A scrambling annual or short-lived perennial herb which is often a pernicious weed of cultivated land, disturbed areas and paths. It is self-compatible and the seeds are explosively ejected up to two metres from the capsules. Its brittle stems readily root at the nodes. Lowland.
O. corniculata was cultivated in Britain by 1656 and was first recorded in the wild in 1770, but the main spread has been in the 20th century and this has continued since the 1962 Atlas. It has consolidated its range in the south, and is now more widely recorded in N. Britain and Ireland.
Native range unknown; now found in warm temperate and tropical regions throughout the world.
Height (cm): 15
Perennation - primary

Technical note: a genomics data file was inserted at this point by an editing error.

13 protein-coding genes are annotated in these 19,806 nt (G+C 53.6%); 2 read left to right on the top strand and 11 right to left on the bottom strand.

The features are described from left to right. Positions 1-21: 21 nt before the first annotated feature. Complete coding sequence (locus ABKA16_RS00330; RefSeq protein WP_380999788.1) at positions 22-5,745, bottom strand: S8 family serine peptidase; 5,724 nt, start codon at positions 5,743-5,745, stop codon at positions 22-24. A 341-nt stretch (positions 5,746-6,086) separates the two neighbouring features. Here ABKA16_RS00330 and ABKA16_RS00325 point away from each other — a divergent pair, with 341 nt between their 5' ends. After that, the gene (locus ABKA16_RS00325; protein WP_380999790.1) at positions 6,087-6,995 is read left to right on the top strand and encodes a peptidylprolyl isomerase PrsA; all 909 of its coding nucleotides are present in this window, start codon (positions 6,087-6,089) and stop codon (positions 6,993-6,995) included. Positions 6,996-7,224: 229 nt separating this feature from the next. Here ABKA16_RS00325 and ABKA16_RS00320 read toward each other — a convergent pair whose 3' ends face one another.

Perennation - secondary
Life Form - primary
Life Form - secondary
Comment on Life Form
Clonality - primary
PLANTATT - Attributes of British and Irish plants. (.zip 1455KB) This dataset was compiled and published in 2004, and last updated in November 2008. Download includes an Excel spreadsheet of the attributes, and a PDF explaining the background and nomenclature. Note that the PDF version is the booklet as published, whereas the Excel spreadsheet incorporates subsequent corrections. A hardcopy can be purchased from the Centre for Ecology and Hydrology.
Atlas text references
Biology of Canadian weeds. 71. Oxalis stricta L., O. corniculata L., O. dillenii Jacq. ssp. dillenii and O. dillenii Jacq. ssp. filipes (Small) Eiten,
, Canadian Journal of Plant Science, Volume 65, p.691-709, (1985)
Atlas of north European vascular plants north of the Tropic of Cancer. 3 vols,
, Königstein, (1986)
Vergleichende Chorologie der zentraleuropäischen Flora. Volume 2. 2 vols,
, Jena, (1978)
Plant crib 1998,
, London, (1998)
Oxalis in the British Isles,
, Watsonia, Volume 4, p.51-69, (1958)